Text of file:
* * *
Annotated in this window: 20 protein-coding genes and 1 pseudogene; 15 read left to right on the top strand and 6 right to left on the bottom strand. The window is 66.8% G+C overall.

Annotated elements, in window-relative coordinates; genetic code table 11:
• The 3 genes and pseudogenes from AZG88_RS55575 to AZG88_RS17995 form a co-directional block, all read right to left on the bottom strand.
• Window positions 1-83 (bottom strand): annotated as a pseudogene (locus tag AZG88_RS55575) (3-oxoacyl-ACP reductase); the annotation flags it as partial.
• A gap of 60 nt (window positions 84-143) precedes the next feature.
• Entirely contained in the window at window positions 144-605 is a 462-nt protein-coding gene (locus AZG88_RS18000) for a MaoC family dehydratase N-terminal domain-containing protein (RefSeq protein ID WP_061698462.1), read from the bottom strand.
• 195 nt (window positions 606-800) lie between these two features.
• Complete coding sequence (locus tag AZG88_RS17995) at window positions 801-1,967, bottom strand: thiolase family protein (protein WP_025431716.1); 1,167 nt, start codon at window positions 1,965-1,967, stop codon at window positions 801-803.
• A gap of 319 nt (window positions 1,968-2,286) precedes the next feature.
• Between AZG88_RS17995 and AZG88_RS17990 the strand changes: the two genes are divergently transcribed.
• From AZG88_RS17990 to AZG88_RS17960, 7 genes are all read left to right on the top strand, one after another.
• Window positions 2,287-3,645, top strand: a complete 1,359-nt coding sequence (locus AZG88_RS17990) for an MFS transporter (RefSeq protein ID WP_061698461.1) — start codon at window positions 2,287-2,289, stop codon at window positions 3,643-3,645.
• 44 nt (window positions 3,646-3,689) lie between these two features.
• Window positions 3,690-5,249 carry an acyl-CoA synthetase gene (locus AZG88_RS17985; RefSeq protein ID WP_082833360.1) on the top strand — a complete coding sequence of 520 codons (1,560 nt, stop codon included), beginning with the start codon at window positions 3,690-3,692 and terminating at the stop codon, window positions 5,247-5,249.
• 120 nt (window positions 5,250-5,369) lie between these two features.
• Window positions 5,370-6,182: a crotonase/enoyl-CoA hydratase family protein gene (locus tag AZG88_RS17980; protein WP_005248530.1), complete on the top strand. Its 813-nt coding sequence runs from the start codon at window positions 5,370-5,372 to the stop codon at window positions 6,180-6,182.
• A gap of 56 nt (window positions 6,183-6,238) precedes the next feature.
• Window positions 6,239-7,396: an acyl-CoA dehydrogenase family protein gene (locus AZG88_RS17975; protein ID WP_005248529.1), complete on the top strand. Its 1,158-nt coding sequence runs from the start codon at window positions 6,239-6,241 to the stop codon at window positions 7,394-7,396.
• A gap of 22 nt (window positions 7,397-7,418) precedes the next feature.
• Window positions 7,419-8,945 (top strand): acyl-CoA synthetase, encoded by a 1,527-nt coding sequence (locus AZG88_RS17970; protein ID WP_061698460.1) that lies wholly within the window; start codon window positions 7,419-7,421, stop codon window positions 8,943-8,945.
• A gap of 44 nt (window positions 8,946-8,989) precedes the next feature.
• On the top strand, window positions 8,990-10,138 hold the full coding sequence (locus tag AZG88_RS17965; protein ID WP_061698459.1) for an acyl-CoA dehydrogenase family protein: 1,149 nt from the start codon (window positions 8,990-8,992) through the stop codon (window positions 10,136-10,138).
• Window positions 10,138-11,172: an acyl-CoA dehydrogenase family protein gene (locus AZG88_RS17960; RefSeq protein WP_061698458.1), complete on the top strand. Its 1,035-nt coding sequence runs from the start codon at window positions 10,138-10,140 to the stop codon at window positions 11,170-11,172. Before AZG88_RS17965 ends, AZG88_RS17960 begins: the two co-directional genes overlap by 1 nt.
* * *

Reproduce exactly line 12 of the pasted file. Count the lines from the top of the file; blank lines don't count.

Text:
• Window positions 2,287-3,645, top strand: a complete 1,359-nt coding sequence (locus AZG88_RS17990) for an MFS transporter (RefSeq protein ID WP_061698461.1) — start codon at window positions 2,287-2,289, stop codon at window positions 3,643-3,645.